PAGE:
Remember that a low coverage limit, low reimbursement rate, and high deductible will substantially reduce the cost of your monthly premiums. The downside is that there will be more out-of-pocket costs to incur when you file a claim.

Many providers offer discounts that can help with monthly costs. For example, Lemonade offers a 10% discount for customers who combine their pet insurance with a homeowners or renters policy. Compared, Search offers a 10% discount to pet owners who have rescued or adopted their pet from a shelter.

What does pet insurance usually cover?

There are two types of pet insurance coverage: accident only and accident and illness. Some providers also offer preventive or wellness care add-ons. Coverage varies by provider, so be sure to narrow down your options to those that meet your pet’s needs.

Accident-only coverage is the most basic and cost-effective option. These plans only cover accidents, injuries, or emergencies and typically include the following:

  • Animal bite wounds
  • Broken bones
  • cuts
  • swallowed objects
  • toxic ingestions

Accident and illness coverage is the most common and comprehensive plan. These policies cover everything in the plan for accidents only plus illnesses and conditions, including the following:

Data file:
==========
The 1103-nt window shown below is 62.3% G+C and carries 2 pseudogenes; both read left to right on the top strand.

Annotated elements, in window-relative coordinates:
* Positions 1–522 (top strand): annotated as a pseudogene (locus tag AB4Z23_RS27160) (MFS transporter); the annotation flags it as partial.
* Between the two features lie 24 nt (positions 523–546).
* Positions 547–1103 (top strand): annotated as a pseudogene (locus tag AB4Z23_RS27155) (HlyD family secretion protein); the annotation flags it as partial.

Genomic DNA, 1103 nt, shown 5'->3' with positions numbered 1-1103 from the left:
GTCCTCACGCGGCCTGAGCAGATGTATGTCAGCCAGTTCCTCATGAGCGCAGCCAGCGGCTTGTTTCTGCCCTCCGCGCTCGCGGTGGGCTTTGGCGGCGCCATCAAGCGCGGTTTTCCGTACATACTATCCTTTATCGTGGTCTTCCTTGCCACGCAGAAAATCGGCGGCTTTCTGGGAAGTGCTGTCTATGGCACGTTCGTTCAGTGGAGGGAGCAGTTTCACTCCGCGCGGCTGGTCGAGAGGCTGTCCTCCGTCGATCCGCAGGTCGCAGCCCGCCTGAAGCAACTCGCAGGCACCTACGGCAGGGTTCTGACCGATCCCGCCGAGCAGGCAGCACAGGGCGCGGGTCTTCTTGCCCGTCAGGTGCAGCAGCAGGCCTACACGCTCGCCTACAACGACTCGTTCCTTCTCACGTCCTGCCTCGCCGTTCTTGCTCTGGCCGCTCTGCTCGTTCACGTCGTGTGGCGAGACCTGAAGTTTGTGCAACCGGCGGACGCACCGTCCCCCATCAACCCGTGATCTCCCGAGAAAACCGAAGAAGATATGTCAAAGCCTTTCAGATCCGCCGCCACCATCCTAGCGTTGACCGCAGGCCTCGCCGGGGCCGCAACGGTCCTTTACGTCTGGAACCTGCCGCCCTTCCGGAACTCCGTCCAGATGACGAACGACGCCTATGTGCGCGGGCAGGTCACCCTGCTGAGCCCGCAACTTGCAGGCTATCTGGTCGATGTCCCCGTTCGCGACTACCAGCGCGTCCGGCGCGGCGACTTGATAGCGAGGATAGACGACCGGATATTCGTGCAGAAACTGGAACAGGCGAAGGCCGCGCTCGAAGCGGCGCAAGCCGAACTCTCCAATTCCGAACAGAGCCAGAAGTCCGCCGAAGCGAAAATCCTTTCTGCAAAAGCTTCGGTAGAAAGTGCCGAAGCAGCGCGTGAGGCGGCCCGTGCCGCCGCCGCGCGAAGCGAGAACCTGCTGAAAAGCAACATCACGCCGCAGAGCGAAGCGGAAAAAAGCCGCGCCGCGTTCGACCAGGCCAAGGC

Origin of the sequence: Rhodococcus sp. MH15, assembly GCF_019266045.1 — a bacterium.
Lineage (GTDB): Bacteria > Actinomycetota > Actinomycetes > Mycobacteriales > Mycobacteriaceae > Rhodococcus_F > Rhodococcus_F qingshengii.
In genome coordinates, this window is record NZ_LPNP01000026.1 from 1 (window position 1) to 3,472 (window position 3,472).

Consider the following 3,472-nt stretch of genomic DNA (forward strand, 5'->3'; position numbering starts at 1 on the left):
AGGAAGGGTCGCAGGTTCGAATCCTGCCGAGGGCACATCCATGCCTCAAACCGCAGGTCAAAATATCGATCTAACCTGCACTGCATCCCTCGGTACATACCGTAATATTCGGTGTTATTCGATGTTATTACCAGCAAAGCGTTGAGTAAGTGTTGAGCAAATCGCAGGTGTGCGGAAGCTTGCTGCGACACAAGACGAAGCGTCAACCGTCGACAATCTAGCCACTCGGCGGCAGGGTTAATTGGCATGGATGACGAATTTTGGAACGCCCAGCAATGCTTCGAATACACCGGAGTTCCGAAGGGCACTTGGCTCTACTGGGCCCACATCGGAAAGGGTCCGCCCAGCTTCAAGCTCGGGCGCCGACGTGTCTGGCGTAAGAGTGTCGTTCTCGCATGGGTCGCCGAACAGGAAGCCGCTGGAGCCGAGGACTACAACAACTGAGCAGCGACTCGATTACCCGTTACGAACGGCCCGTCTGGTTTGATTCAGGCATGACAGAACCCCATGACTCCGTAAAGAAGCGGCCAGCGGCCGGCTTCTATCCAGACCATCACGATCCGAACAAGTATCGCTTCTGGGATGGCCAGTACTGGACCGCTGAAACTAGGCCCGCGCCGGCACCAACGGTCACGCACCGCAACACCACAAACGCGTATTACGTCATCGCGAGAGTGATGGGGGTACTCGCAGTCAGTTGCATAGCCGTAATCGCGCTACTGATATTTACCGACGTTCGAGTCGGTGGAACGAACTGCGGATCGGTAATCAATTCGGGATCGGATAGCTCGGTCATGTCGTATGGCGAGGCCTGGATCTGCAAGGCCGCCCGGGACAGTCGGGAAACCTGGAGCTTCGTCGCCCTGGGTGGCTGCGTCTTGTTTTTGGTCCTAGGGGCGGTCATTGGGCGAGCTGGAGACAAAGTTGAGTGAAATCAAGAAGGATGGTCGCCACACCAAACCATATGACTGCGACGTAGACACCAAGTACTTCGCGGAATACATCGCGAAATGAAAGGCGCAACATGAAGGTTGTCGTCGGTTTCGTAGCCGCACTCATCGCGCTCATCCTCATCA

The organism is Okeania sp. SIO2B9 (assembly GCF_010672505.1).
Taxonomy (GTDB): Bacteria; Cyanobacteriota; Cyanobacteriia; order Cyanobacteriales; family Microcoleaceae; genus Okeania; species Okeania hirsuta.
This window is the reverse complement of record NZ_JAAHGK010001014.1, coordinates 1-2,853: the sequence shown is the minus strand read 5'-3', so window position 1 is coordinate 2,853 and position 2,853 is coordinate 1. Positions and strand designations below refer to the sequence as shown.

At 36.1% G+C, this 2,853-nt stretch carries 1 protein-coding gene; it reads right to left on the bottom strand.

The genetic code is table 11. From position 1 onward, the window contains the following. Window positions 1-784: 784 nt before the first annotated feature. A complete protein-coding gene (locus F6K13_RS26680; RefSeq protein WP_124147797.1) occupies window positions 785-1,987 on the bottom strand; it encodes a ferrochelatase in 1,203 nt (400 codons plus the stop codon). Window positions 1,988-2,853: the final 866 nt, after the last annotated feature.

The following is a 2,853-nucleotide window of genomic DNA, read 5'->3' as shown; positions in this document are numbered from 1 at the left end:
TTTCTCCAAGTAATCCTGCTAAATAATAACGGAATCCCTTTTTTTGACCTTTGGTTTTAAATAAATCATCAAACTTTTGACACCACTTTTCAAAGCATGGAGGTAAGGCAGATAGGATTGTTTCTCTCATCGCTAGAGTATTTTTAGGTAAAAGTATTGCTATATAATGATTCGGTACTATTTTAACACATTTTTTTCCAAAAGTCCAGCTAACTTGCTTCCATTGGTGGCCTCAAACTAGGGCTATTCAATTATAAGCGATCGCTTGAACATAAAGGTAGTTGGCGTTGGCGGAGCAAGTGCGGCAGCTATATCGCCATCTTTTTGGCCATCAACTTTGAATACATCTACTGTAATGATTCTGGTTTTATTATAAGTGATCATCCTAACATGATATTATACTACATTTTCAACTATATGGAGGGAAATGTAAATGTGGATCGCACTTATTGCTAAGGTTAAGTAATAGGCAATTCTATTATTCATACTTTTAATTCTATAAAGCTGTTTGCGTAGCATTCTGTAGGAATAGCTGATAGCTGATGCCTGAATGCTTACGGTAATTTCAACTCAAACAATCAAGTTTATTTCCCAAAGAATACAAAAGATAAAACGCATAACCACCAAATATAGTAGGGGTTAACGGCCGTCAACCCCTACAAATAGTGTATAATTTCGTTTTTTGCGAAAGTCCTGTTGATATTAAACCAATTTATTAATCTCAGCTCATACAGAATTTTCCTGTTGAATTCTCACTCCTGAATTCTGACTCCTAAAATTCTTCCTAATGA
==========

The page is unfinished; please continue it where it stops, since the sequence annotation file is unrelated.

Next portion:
• allergies
  • Arthritis
  • bladder infections
  • Cancer
  • chronic conditions
  • congenital conditions
  • Diabetes
  • Gastrointestinal disorders
  • Heart disease
  • hereditary conditions
  • Hip dysplasia

Accident Only and Accident & Sickness plans cover the following treatments and procedures:

  • Diagnostic tests (MRIs, X-rays, ultrasounds)
  • Hospitalization
  • Prescription drugs
  • Surgery

Some providers cover alternative therapies, dental care, behavioral disorders, microchipping, exam fees, prescription foods, and dietary supplements, but these are not offered across the board.

Several providers have optional preventive care add-ons for routine care. They cover specific services up to a certain dollar limit and can be added to your base policy for a monthly fee. Routine care packages generally cover the following treatments:

  • Blood test
  • dental cleanings
  • deworming
  • Flea and tick prevention
  • spay/neuter
  • vaccines
  • wellness checkups

You may want to add more extras, such as lost pet advertising, end-of-life coverage, or reimbursement for vacation plans canceled due to a sick pet. trupanion Y figure We offer optional add-on care packages for circumstances like these that extend beyond the vet’s office.

Learn more: Pet Insurance Facts and Statistics

What does pet insurance not cover?

All pet insurance providers have exclusions. Here are some standard exclusions for almost all policies:

  • Breeding
  • shipping costs
  • Cosmetic or elective procedures
  • Cleanliness
  • pre-existing conditions

What are pre-existing conditions?

Pre-existing conditions are those for which your pet showed symptoms, was diagnosed, or received treatment before your pet insurance policy began. They include any illness or injury that may occur during your policy’s waiting period, or the period of time between your enrollment in a plan and the time you can start filing claims.

No pet insurance provider covers pre-existing conditions. However, some companies distinguish between curable and incurable conditions, choosing to cover curable conditions with specific requirements. Embrace, Place and ASPCA all make these distinctions.